Your Home Is A Little Church

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Children who are living in an environment where Family Violence is occurring are also at a high risk to experience violence and/or abuse either directly or indirectly. Witnessing or experiencing Family Violence has an extreme negative impact on children that can result in emotional and psychological trauma.

Children exposed to Family Violence can develop behavioral difficulties, for example:

Low self-esteem
Increased levels of anxiety
Repressed feelings of fear, anger, guilt and confusion
Regression
Clinginess
Aggression/temper tantrums
Sleeping problems, such as nightmares, difficulties falling asleep etc.
Fear of being touched or close to someone
Lack of trust
Fear of making mistakes
Restlessness
Suicidal thoughts
Inability to form stable relationships
Eating problems, such as increased or decreased appetite
Stress-related physical symptoms, such as bed wetting, headaches, stomach aches etc.
Poor school performance
Difficulties to concentrate
Decreased cognitive abilities
Lack of social competence
Self-harming tendencies, such as hair pulling, nail biting, etc.
Alcohol and drug abuse
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Children often feel responsible for the violence and do not understand that it is a problem between adults. They might feel that parents are fighting because their school performance, fighting with siblings etc. The egocentric view of being the center of the world increases this view and their fear of being the cause for the violence and abuse.

In particular older children feel the need of protecting the ones that are being hurt, such as the victim of abuse and/or younger siblings. This might bring the child in dangerous situation with an increasing chance of getting hurt directly.
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2 Timothy 3:1-8
English Standard Version (ESV)
Godlessness in the Last Days

3 But understand this, that in the last days there will come times of difficulty. 2 For people will be lovers of self, lovers of money, proud, arrogant, abusive, disobedient to their parents, ungrateful, unholy, 3 heartless, unappeasable, slanderous, without self-control, brutal, not loving good, 4 treacherous, reckless, swollen with conceit, lovers of pleasure rather than lovers of God, 5 having the appearance of godliness, but denying its power. Avoid such people. 6 For among them are those who creep into households and capture weak women, burdened with sins and led astray by various passions, 7 always learning and never able to arrive at a knowledge of the truth. 8 Just as Jannes and Jambres opposed Moses, so these men also oppose the truth, men corrupted in mind and disqualified regarding the faith.

The Bible condemns spouse abuse by demanding a lifestyle of love and compassion, which rules out the violence in the home. Whether abuse is mental, physical, or verbal, abuse does not fit with the Christian lifestyle. No member of the home has a right to hurt other family members.

Paul tells husbands, ‘Love your wives, even as Christ also loved the church, and gave himself for it … So ought men to love their wives as their own bodies. He that loveth his wife loveth himself. For no man ever yet hated his own flesh; but nourisheth and cherisheth it, even as the Lord the church’ (Ephesians 5:25, Ephesians 5:28-29). If a husband loves his wife as Christ loved the church, he will not consider abusing his wife. Christ gave Himself for the church, and loves and nourishes it. As they follow His example, husbands will love and nourish their wives.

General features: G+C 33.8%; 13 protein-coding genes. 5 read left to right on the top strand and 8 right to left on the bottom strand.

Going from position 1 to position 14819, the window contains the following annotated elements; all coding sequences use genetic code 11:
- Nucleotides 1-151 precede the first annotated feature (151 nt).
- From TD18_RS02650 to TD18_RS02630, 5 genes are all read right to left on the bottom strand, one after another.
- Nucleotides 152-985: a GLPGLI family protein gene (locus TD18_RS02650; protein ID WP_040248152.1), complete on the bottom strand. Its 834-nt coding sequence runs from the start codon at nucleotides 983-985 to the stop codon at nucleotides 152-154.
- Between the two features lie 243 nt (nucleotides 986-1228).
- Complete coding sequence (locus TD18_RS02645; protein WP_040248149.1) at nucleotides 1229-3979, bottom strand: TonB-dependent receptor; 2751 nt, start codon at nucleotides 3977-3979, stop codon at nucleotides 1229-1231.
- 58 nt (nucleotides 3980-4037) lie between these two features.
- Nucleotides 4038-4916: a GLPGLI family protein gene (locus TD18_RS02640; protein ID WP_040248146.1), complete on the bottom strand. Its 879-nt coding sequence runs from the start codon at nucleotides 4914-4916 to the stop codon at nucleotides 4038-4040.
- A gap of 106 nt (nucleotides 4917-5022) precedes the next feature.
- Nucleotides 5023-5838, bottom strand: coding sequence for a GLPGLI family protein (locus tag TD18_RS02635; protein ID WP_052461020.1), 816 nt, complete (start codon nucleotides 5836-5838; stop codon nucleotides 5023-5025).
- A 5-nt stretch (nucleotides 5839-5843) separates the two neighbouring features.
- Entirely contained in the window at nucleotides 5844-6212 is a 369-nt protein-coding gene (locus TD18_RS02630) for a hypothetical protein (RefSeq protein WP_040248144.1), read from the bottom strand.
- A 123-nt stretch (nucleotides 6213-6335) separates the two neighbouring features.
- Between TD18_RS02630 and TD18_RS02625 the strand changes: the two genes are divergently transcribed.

Abuse denies love and diminishes the wife. As Adam received Eve, his wife, God said, ‘Therefore shall a man leave his father and his mother, and shall cleave unto his wife: and they shall be one flesh’ (Genesis 2:24). A man who abuses his wife acts as if he hates his own flesh, because he and his wife share this ‘one flesh’ relationship.

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Paul wrote, ‘Wives, submit yourselves unto your own husbands, as unto the Lord. For the husband is the head of the wife, even as Christ is the head of the church: and he is the saviour of the body. Therefore as the church is subject unto Christ, so let the wives be to their own husbands in every thing’ (Ephesians 5:22-24). Some men have, unfortunately, taken their position as head of the household as license to abuse wives and children. Submission does not give permission for abuse.

In the verse preceding his admonition to wives to ‘submit yourselves unto your own husbands,’ Paul wrote of ‘submitting yourselves one to another in the fear of God’ (Ephesians 5:21). Neither the husband nor the wife is to ‘lord’ authority over the other, but both are to mutually submit to one another in love. Submission does not allow or condone abuse, or protect an abuser from the consequences of his actions.

Peter amplifies the proper view of submission. ‘Likewise, ye wives, be in subjection to your own husbands; that, if any obey not the word, they also may without the word be won by the conversation of the wives; while they behold your chaste conversation coupled with fear’ (1 Peter 3:1-2). He adds that the Christian woman who adorns herself with a meek (strength under control) and quiet spirit may win her non-Christian husband (1 Peter 3:3-6). ‘Likewise, ye husbands, dwell with them according to knowledge, giving honour unto the wife, as unto the weaker vessel, and as being heirs together of the grace of life; that your prayers be not hindered’ (1 Peter 3:7). The godly husband who properly honors his wife will dwell with her in peace and love, and would never consider hurting her. The church must help families learn to live in love and peace, without violence.

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